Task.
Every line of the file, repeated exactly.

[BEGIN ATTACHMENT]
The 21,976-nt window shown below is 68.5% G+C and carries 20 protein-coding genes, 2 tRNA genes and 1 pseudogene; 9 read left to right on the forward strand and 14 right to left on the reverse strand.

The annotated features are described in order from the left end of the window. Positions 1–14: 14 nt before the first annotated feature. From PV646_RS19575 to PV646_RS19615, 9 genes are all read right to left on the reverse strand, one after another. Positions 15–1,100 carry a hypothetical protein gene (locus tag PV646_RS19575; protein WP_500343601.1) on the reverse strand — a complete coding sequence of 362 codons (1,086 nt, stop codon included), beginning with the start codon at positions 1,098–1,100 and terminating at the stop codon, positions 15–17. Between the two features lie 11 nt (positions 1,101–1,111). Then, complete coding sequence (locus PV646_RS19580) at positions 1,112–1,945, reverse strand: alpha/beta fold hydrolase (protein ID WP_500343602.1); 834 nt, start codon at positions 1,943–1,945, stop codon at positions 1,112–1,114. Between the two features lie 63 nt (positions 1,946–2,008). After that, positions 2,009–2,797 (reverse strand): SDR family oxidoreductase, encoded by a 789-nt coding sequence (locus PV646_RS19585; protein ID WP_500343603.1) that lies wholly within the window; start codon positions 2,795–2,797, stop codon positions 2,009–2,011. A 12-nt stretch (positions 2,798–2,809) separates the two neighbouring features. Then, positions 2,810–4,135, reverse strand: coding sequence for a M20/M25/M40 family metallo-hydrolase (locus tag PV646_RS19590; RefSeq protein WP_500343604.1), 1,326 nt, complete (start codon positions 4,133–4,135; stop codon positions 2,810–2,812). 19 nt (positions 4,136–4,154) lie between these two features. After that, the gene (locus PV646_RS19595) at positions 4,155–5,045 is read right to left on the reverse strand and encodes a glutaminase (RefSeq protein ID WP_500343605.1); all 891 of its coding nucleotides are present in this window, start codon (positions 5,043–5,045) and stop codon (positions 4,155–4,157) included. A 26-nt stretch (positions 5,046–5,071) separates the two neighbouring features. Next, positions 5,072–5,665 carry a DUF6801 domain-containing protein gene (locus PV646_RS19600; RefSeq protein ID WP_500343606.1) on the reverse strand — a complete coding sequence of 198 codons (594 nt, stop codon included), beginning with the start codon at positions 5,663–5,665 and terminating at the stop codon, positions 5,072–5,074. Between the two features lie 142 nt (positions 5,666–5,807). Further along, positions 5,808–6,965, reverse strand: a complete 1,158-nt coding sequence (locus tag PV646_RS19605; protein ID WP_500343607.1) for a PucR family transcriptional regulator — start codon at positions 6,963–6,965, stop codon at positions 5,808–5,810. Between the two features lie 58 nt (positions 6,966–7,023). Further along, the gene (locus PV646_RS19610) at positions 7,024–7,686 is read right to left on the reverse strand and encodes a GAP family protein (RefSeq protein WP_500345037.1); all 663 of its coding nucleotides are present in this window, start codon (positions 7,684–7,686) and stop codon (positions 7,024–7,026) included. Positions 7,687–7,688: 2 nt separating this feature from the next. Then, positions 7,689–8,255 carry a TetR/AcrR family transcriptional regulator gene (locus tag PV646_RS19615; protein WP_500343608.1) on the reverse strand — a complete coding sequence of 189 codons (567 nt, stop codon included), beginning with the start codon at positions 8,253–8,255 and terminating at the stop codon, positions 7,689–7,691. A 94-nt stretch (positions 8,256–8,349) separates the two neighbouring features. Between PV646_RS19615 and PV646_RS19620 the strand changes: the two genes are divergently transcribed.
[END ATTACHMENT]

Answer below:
The 21,976-nt window shown below is 68.5% G+C and carries 20 protein-coding genes, 2 tRNA genes and 1 pseudogene; 9 read left to right on the forward strand and 14 right to left on the reverse strand.

The annotated features are described in order from the left end of the window. Positions 1–14: 14 nt before the first annotated feature. From PV646_RS19575 to PV646_RS19615, 9 genes are all read right to left on the reverse strand, one after another. Positions 15–1,100 carry a hypothetical protein gene (locus tag PV646_RS19575; protein WP_500343601.1) on the reverse strand — a complete coding sequence of 362 codons (1,086 nt, stop codon included), beginning with the start codon at positions 1,098–1,100 and terminating at the stop codon, positions 15–17. Between the two features lie 11 nt (positions 1,101–1,111). Then, complete coding sequence (locus PV646_RS19580) at positions 1,112–1,945, reverse strand: alpha/beta fold hydrolase (protein ID WP_500343602.1); 834 nt, start codon at positions 1,943–1,945, stop codon at positions 1,112–1,114. Between the two features lie 63 nt (positions 1,946–2,008). After that, positions 2,009–2,797 (reverse strand): SDR family oxidoreductase, encoded by a 789-nt coding sequence (locus PV646_RS19585; protein ID WP_500343603.1) that lies wholly within the window; start codon positions 2,795–2,797, stop codon positions 2,009–2,011. A 12-nt stretch (positions 2,798–2,809) separates the two neighbouring features. Then, positions 2,810–4,135, reverse strand: coding sequence for a M20/M25/M40 family metallo-hydrolase (locus tag PV646_RS19590; RefSeq protein WP_500343604.1), 1,326 nt, complete (start codon positions 4,133–4,135; stop codon positions 2,810–2,812). 19 nt (positions 4,136–4,154) lie between these two features. After that, the gene (locus PV646_RS19595) at positions 4,155–5,045 is read right to left on the reverse strand and encodes a glutaminase (RefSeq protein ID WP_500343605.1); all 891 of its coding nucleotides are present in this window, start codon (positions 5,043–5,045) and stop codon (positions 4,155–4,157) included. A 26-nt stretch (positions 5,046–5,071) separates the two neighbouring features. Next, positions 5,072–5,665 carry a DUF6801 domain-containing protein gene (locus PV646_RS19600; RefSeq protein ID WP_500343606.1) on the reverse strand — a complete coding sequence of 198 codons (594 nt, stop codon included), beginning with the start codon at positions 5,663–5,665 and terminating at the stop codon, positions 5,072–5,074. Between the two features lie 142 nt (positions 5,666–5,807). Further along, positions 5,808–6,965, reverse strand: a complete 1,158-nt coding sequence (locus tag PV646_RS19605; protein ID WP_500343607.1) for a PucR family transcriptional regulator — start codon at positions 6,963–6,965, stop codon at positions 5,808–5,810. Between the two features lie 58 nt (positions 6,966–7,023). Further along, the gene (locus PV646_RS19610) at positions 7,024–7,686 is read right to left on the reverse strand and encodes a GAP family protein (RefSeq protein WP_500345037.1); all 663 of its coding nucleotides are present in this window, start codon (positions 7,684–7,686) and stop codon (positions 7,024–7,026) included. Positions 7,687–7,688: 2 nt separating this feature from the next. Then, positions 7,689–8,255 carry a TetR/AcrR family transcriptional regulator gene (locus tag PV646_RS19615; protein WP_500343608.1) on the reverse strand — a complete coding sequence of 189 codons (567 nt, stop codon included), beginning with the start codon at positions 8,253–8,255 and terminating at the stop codon, positions 7,689–7,691. A 94-nt stretch (positions 8,256–8,349) separates the two neighbouring features. Between PV646_RS19615 and PV646_RS19620 the strand changes: the two genes are divergently transcribed.